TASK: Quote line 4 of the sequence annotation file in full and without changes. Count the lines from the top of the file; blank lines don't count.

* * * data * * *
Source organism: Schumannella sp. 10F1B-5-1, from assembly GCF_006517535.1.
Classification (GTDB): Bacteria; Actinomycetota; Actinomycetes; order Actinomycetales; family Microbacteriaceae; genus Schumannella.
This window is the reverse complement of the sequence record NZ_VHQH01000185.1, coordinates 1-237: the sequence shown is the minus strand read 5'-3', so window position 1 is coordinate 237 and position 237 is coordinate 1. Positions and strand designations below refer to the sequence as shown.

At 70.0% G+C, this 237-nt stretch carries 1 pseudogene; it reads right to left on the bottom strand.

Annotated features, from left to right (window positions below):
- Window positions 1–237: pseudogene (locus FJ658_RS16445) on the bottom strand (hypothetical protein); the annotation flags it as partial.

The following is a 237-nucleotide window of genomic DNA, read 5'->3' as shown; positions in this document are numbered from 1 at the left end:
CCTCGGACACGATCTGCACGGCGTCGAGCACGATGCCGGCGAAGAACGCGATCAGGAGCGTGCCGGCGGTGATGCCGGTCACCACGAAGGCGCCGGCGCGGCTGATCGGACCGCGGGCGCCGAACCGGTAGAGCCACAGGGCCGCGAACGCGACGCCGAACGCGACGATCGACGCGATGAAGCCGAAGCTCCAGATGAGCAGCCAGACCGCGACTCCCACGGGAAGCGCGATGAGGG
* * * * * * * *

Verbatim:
At 70.0% G+C, this 237-nt stretch carries 1 pseudogene; it reads right to left on the bottom strand.